Two interesting posts from Tom Goldstein on today's oral argument before the Supreme Court. The first speculates that--based on his reading of the oral argument tea leaves--that there are two likely outcomes, one of which could lead to the court splintering badly:
First, a majority (the Chief Justice plus the liberal members of the Court) could decide that the petitioners lack standing. That would vacate the Ninth Circuit’s decision but leave in place the district court decision invalidating Proposition 8. Another case with different petitioners (perhaps a government official who did not want to administer a same-sex marriage) could come to the Supreme Court within two to three years, if the Justices were willing to hear it.
Second, the Court may dismiss the case because of an inability to reach a majority. Justice Kennedy takes that view, and Justice Sotomayor indicated that she might join him. Others on the left may agree. That ruling would leave in place the Ninth Circuit’s decision.
(The puzzle will be what judgment the Court will enter if there are, for example, three votes to dismiss as improvidently granted, two to find no standing, three to reverse, and one to affirm.)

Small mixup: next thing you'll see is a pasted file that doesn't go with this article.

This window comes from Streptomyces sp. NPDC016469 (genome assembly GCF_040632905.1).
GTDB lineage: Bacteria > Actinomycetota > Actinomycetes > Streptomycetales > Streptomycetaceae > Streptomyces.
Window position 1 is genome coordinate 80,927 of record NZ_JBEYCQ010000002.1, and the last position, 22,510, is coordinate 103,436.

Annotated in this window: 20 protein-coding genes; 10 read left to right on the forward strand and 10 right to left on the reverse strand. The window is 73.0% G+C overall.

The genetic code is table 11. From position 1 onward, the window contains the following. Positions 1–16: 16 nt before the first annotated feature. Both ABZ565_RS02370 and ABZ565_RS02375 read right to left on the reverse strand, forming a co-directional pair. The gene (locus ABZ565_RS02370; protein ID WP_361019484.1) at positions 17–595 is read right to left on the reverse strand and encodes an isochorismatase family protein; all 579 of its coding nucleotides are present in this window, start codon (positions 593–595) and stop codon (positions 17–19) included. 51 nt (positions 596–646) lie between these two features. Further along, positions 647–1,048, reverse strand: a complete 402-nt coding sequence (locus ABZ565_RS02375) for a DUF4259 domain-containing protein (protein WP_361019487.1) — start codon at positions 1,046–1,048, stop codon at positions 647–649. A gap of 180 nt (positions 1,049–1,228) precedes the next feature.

The second puzzles over whether it will be possible for the court to get to a 5-vote majority:
At least insofar as the oral argument is revealing, the puzzle of Hollingsworth is how the Court will “get to five” – how five members of the Court will agree on the judgment.
This is a recurring dilemma when there is a threshold question in the case – here, the petitioners’ standing to defend Proposition 8. The problem gets even bigger when you add in the possibility that one or more members of the Court do not want to decide the case at all – here, Justice Kennedy’s suggestion that the writ of certiorari should be dismissed.
There is only one question on which it seemed five Justices might agree: the judgment should be vacated because the petitioners lack standing. The Chief Justice and the four more liberal members of the Court indicated their sympathy for that position. ...
But assuming that the Court does not vote to vacate the judgment for lack of standing, and therefore reaches the merits, what then? There seem to be four votes to reverse and uphold Proposition 8 (the Court’s conservatives) and four to affirm (the Court’s more liberal members). Justice Kennedy is the ninth vote, and he suggested that he would prefer the Court not decide the case. ...
But whether a Justice can decline to decide a case on the ground that it should be dismissed, when no development has occurred since certiorari has been granted, is a difficult and debated question in the Court. (Ironically, one of the most relevant authorities is an early predecessor to gay rights litigation, New York v. Uplinger.) If Justices were perfectly free to do so, then in theory the Court’s “rule of four” – that four members of the Court can vote to grant certiorari – would be in jeopardy: five Justices who did not grant certiorari could simply refuse to decide the case. On the other hand, a Justice could reserve the power not to decide the merits for extraordinary cases.
It is an interesting question. As Justice Harlan once explained: